Imprisoned in March 2012. He's a former Muslim who became a Christian in 2006. Video of his baptism in Turkey was discovered on a computer when security police raided his apartment. Charged with crimes against national security, 37-year old Alireza has been confined to section 350 (political prisoners section) of Evin prison.

Religious Freedom advocates know of at least 40 Christians imprisoned in Iran for their faith. As you sign petititons, and gather in vigils for Saeed Abedini, please remember these other Iranian believers.

Their only crime is their devotion to Jesus Christ.

 

* Photos courtesy of Present Truth Ministries.

Additional links to learn more about Iranian prisoners:

Prisoner Alert

Elam Ministries

posted @ Friday, September 26, 2014 10:00 AM | Feedback (1)

Tuesday, September 23, 2014

Turkey's Welcoming Response to Kurdish Refugees?

As U.S. bombs fall on Islamic State positions in Syria, Kurdish refugees from the northern town of Kobani are continuing to pour over the border into Turkey.

Turkey's Deputy Prime Minister Nurman Kurtulmus warns the latest wave of Syrians fleeing the advance of ISIS jihadists could swell "to hundreds of thousands."

Already since last Thursday, an estimated 150,000 have flooded into Turkey. It's the largest mass wave of internally displaced since tens of thousands of Yazidis fled Sinjar last month.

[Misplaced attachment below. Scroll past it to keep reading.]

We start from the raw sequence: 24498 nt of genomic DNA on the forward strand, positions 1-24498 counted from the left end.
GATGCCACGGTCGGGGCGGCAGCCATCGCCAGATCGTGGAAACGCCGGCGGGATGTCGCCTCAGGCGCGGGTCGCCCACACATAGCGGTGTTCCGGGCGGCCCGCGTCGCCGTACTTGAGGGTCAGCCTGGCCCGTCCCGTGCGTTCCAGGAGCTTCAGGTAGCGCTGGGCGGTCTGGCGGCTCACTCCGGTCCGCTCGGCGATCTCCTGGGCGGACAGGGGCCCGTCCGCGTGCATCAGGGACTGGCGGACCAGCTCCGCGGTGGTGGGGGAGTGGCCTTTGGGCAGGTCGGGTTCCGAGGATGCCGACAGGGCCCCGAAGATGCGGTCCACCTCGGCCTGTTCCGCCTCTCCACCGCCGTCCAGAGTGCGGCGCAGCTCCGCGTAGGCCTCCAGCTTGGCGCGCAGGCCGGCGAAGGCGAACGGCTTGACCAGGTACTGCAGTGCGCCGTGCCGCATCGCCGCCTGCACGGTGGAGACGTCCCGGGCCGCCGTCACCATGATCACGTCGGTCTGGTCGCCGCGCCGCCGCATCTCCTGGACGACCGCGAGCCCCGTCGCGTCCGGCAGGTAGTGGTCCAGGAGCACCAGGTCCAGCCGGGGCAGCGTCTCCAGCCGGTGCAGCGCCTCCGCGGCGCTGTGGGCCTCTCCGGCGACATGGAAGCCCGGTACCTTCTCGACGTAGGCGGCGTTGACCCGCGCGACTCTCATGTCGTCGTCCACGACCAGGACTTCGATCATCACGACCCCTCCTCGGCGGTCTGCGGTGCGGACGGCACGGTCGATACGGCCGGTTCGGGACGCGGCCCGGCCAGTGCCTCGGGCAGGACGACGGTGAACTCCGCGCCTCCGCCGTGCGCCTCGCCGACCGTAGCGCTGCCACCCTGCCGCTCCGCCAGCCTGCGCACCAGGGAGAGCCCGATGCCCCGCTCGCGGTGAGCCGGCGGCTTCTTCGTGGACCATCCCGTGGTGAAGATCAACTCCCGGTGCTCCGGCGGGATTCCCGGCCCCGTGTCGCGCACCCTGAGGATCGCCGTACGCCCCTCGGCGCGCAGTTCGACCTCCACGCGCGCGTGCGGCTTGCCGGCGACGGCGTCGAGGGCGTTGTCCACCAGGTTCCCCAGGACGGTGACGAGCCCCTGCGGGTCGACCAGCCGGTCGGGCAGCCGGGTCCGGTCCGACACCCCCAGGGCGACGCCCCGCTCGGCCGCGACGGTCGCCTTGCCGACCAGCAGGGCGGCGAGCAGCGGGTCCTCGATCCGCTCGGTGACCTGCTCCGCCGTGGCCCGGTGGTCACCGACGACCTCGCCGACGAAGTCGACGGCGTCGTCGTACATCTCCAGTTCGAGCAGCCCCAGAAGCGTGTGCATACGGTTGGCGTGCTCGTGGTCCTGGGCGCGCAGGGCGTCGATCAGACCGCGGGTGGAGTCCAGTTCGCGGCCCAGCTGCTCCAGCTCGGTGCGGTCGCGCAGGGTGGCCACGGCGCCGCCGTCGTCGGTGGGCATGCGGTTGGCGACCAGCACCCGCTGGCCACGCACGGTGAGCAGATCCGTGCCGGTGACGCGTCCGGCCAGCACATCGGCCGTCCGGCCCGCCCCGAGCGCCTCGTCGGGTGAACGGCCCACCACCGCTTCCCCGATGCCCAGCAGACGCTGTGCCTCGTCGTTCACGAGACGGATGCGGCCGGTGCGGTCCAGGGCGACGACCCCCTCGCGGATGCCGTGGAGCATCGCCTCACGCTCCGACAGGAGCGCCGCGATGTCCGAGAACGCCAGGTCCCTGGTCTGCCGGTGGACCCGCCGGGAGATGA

What should be done?

First, the Turks should be more welcoming to these Kurds in crisis. Kurdish media reports Turkish border guards initially responded forceably with chemicals, rubber bullets and cannisters of tear gas as the refugees attempted to push across the border.

Apparently the Turkish government fears some of the Kurds may be PKK rebels who have fought an independence inspired insurgency against Turkey since the mid-1980's. So, was this simply a matter of crowd control, or a response inflicted by deep wounds from the past? Regardless, this NATO country should respond more humanely. ISIS is the enemy, not the Kurds.

Secondly, the U.S. should direct air strikes against the Islamic State militants who are terrorizing the innocent women and children of Kobani. President Obama has already decided to strike ISIS in Syria, so it would simply mean repositioning some American Special Forces into the area to target the jihadists for attack. (Update: airstrikes were reportedly launched against ISIS positions 20-miles west of Kobani Tuesday evening).